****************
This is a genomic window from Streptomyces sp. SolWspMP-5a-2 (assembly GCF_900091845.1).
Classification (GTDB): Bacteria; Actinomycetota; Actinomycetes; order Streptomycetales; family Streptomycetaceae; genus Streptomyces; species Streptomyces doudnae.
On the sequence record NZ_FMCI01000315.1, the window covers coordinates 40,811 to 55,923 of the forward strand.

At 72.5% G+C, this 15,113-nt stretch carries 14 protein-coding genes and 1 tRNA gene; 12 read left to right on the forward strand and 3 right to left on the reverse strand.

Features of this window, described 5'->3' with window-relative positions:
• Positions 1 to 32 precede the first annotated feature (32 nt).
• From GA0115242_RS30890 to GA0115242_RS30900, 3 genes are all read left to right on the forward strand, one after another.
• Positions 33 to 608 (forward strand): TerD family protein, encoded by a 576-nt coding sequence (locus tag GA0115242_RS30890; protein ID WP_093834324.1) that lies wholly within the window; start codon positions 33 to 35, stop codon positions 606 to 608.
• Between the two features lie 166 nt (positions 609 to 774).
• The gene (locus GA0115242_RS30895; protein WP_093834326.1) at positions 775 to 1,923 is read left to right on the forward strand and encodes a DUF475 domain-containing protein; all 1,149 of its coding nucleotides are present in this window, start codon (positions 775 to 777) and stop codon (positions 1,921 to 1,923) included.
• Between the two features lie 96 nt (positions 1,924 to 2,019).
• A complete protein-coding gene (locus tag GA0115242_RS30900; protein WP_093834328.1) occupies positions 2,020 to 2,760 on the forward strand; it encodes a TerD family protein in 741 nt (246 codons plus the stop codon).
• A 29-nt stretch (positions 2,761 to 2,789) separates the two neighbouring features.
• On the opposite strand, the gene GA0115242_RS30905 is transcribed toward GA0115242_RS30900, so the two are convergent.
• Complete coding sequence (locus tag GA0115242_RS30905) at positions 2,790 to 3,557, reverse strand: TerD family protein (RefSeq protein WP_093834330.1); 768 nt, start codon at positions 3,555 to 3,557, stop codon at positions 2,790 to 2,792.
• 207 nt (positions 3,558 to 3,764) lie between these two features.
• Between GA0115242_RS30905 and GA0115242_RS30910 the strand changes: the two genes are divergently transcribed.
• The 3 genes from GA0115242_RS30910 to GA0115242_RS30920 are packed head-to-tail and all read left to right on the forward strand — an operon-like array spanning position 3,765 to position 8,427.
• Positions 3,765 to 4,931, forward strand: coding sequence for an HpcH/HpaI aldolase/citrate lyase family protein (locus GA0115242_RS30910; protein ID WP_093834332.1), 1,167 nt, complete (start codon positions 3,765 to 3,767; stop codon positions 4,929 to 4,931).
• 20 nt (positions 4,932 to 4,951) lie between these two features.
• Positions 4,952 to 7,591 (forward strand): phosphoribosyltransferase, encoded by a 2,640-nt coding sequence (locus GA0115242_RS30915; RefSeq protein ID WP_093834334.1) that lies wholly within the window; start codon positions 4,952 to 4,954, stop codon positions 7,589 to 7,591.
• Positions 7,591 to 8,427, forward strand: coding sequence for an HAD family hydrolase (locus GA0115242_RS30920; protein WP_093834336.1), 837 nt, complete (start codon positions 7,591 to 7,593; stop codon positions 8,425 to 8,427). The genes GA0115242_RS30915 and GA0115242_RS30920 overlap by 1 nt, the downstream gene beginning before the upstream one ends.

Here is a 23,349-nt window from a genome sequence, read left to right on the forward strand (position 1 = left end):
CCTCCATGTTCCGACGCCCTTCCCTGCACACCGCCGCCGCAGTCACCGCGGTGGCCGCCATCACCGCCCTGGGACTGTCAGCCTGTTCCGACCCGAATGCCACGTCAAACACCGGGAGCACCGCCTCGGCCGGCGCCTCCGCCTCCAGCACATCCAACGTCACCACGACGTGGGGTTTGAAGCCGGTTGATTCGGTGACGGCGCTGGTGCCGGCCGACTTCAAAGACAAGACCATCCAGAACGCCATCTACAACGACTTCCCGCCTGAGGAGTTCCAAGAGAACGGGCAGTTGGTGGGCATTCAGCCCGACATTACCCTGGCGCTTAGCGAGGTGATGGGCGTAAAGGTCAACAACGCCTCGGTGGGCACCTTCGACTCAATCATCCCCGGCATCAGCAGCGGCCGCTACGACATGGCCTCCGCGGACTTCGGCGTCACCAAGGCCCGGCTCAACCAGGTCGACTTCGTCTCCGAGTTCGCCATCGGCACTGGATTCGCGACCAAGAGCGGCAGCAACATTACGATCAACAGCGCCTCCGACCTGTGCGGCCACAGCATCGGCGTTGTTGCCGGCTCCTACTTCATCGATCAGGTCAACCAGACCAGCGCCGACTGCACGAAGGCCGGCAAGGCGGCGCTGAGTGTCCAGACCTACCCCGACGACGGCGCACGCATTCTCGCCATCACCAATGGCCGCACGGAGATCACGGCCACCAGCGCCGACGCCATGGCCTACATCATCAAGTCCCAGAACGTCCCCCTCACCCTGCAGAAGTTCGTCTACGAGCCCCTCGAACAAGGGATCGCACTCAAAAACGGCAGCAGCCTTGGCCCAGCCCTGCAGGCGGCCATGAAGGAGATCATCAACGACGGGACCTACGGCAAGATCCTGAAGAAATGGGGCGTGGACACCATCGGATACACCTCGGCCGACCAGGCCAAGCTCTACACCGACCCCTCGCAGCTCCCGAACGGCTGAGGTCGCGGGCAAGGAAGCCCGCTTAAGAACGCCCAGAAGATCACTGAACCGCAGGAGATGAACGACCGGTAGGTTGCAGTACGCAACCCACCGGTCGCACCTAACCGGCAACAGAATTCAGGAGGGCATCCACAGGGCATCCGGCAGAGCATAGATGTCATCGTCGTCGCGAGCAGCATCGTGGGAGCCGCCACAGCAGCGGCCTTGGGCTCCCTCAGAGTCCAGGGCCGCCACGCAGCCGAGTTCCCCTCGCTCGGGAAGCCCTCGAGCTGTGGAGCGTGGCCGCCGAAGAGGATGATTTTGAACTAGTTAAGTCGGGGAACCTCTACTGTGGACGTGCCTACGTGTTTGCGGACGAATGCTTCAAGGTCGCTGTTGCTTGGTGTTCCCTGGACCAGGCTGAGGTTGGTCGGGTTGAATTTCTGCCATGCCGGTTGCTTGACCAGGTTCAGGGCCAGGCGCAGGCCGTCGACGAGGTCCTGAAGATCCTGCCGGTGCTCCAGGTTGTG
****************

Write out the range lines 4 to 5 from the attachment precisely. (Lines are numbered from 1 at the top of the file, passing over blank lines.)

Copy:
At 72.5% G+C, this 15,113-nt stretch carries 14 protein-coding genes and 1 tRNA gene; 12 read left to right on the forward strand and 3 right to left on the reverse strand.

Features of this window, described 5'->3' with window-relative positions: